How to Catch Monster Walleye in the South

Posted by  Sunday, October 27 2013 6:00 am
expert

To mention walleye is to think "northern climes." Millions of tourism dollars have traditionally flowed to the northern tier of states where walleye is king. However, in the last four decades, the traditional lines of walleye fishing have slipped southward. Missouri, Arkansas, Kentucky and Tennessee have produced the four largest walleye on record, all over 21 pounds. Tennessee holds the big fish title with a whopping 25 pounder caught from Old Hickory Lake in 1960.

MonsterSouthernWalleye biologygraphicNeedless to say walleye of those proportions developed a following. If you, too, want to have a shot an an enormous "moon eyes," go South.

Long time walleye fisherman and guide Mike Jones of Alton, Missouri catches big walleye on the lower Current River. "Big walleye are smart fish," Jones said. "I catch most of my bigger 'eyes at night using large minnows."

Successful stocking programs by southern conservation agencies have led to successful fisheries. Once fishermen have conquered their initial shock and tasted the delectable white flesh of walleye, trying to intentionally catch more "moon-eyes" presents the first of many challenges in the paths of these newborn walleye aficionados.

Understanding walleye biology key

To catch southern walleye consistently, you must understand their biology and habitat requirements. Walleye feed almost exclusively under low light periods, at dawn and dusk. Structure, including rocks, timber, and the edge of weed lines provide favorite hangouts. Here they feed on crayfish and leeches. Baitfish, usually found in deeper water, is also primary food source.

Walleye require highly oxygenated water and prefer moderately clear water with a moderate pH level. Temperatures from 68-to-73-degrees are perfect, but walleye can tolerate levels from 32-to-86 degrees, which has contributed markedly to their survival rates in southern reservoirs.

Walleye Tactics Vary   

WalleyeSouth09 1042-1
Walleye grow much faster in southern environments, and many walleye experts predict the next world record walleye will come from south of the Mason-Dixon Line. Photo courtesy of Kentucky Fish and Wildlife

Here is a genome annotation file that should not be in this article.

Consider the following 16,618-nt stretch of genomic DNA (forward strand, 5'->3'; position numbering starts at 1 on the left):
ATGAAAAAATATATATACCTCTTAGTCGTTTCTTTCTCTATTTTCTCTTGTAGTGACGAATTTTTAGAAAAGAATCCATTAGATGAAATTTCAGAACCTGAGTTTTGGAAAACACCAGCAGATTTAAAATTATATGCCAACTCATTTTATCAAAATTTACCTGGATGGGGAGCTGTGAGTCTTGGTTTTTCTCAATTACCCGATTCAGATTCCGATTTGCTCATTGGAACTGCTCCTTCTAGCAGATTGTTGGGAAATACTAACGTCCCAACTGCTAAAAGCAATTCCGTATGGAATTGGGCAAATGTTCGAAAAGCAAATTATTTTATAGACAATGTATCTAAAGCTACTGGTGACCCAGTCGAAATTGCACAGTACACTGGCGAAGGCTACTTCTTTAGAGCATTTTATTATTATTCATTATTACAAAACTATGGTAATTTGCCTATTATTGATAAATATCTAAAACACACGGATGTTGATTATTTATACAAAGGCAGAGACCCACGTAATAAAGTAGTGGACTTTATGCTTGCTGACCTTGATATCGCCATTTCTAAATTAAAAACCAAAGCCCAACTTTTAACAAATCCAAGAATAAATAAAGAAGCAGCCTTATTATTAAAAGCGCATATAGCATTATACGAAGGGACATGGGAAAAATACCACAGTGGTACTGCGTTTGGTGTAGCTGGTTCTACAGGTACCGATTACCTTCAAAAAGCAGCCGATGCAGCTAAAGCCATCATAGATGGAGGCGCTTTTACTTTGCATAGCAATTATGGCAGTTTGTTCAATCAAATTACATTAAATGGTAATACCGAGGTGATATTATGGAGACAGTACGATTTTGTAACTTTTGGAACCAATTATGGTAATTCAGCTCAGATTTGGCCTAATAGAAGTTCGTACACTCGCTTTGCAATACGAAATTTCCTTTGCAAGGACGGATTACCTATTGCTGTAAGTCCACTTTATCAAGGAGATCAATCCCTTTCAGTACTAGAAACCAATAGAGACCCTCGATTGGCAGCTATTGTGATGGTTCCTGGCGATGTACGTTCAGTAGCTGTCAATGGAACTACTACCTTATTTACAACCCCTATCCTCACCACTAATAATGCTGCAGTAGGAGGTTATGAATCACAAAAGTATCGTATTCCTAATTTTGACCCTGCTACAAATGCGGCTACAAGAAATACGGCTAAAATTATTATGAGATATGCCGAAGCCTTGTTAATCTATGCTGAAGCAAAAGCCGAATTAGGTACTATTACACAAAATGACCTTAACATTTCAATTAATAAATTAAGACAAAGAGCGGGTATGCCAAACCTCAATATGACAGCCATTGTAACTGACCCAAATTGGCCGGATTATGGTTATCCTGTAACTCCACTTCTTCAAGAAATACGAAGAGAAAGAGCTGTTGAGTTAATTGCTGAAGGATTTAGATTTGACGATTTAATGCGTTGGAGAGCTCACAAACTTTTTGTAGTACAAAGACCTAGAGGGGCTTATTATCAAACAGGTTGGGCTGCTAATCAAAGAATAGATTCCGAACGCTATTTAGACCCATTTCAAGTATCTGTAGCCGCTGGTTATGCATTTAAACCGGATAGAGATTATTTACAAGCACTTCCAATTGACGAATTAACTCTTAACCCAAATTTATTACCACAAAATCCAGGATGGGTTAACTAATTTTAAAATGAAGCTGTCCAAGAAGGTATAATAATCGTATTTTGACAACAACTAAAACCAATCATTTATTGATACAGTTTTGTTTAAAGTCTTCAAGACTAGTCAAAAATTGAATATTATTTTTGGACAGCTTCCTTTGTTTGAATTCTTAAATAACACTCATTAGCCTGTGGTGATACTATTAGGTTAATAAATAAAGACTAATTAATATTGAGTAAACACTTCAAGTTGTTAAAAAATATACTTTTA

Talk to locals. When approaching a new lake, talk to tackle store owners. They can eliminate unproductive waters for you quickly.

Target points and tops of flats. Reservoir walleye are highly mobile. Target the ends of main lake points and the  tops of large flats. Step one is to locate schools of fish, which most often hang around structure. If you do not find fish on traditional structure, check nearby locations. For example if you catch fish in 18 feet of water on one point, search for them at the same depths on other points.

Fish the weeds. Walleye love weeds. Check for fish suspended over massive weed beds, or just off the weed beds at the same depth. The water depth at the outside edge of weed beds is the key to finding nearby fish.

Be flexible. Walleye move on and off structure in response to bait fish movements, weather changes and fishing pressure. Fish the structure you find on your electronics. However, if the fish are not on traditional structure, use a locator to find suspended fish either above or off to the sides of the structure.

Zigzag your boat. Zigzagging your boat back and forth across the structure is the preferred method to find suspended fish. In deep water, walleye seek out submerged islands, humps and underwater points. Zebra mussels have invaded many waterways. Their beds have in turn become favorite walleye hangouts.

Trolling is standard. Trolling is the standard method for taking suspended walleye. Your bait stays in the strike zone longer and unproductive areas can be quickly eliminated. Spinner rigs work well for methodically fishing a school of walleye.

Match the Hatch

WalleyeSouth09 001-2
Crayfish colored crankbaits are good prospecting lures for walleye.

Imitate baitfish. Walleye eat a lot of baitfish. Matching the size of available forage pays big dividends. Try these baits, available at Bass Pro Shops:

  • Shad Rap
  • Storm Thunder Stick
  • Lucky craft Pointer Minnows
  • Wiggle Warts
  • Bass Pro Shops Lazer Eye Crankbaits  

Adding a pinch of night crawler to the trebles on these baits often gives walleye exactly what they want.

Use correct colors. Dark, crawdad patterns work well in deep water. Chartreuse should be used in the deepest, dark water and the lighter colors and metallics work best in clear waters. Trolling a variety of crankbait colors together allows you to prospect various depths until fish are found. Then it is simply a matter of modifying your rigs with the right colors and depths.

Two facts to remember:

  1. Walleye cruise weed edges and sometimes suspend near structure to feed on schools of baitfish in deeper water.

  2. During low light periods, walleye move into shallow water where they feed heavily. Dawn, dusk, and after dark are the peak of walleye feeding periods. They utilize their name sake eyes to take advantage of forage fish that cannot see so well in low light conditions.

Go south for bigger and better walleyes. And for that real down home adventure, add some hominy grits and mint juleps!


Read 893 times
Last modified on Monday, September 08 2014 4:41 pm
Bill Cooper
expert

Bill Cooper is a 40-year veteran outdoor writer from Missouri. He is a Distinguished Military Graduate from the University of Missouri where he earned a Masters Degree in Outdoor Education. He is a member of the Southeastern Outdoor Press Association and a past president of the Missouri Outdoor Communicators. Bill received the Conservation Educator of the Year Award from the Conservation Federation of Missouri in 2000 and the Conservation Communicator Award in 2008.

You must be signed in to post comments on Bass Pro Shops 1Source. Don't have an account? Please join Bass Pro Shops 1Source.
  • No comments found